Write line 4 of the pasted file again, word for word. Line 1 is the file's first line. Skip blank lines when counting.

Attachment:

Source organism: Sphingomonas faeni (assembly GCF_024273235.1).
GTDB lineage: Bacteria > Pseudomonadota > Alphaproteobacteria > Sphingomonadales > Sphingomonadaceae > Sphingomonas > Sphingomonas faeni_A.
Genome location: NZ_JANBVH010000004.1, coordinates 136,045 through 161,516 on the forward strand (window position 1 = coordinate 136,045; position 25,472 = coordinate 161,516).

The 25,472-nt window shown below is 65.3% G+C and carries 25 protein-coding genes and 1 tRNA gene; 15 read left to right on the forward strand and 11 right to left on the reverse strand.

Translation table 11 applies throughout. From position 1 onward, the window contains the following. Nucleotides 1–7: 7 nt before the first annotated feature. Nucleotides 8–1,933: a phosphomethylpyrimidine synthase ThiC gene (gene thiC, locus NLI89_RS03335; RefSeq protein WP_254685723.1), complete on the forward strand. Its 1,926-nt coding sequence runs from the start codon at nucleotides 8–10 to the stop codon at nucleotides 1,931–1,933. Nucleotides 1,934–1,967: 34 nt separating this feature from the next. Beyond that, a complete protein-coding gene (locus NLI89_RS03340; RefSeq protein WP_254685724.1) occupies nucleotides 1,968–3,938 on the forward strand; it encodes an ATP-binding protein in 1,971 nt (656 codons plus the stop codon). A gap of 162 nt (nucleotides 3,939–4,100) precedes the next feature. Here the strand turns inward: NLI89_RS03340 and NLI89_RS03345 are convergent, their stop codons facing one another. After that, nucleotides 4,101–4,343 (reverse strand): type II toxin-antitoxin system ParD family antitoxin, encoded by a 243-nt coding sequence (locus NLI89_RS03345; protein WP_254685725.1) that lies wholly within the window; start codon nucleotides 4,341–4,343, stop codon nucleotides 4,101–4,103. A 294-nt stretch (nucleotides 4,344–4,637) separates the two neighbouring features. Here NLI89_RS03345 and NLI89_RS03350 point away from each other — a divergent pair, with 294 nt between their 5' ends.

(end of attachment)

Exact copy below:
The 25,472-nt window shown below is 65.3% G+C and carries 25 protein-coding genes and 1 tRNA gene; 15 read left to right on the forward strand and 11 right to left on the reverse strand.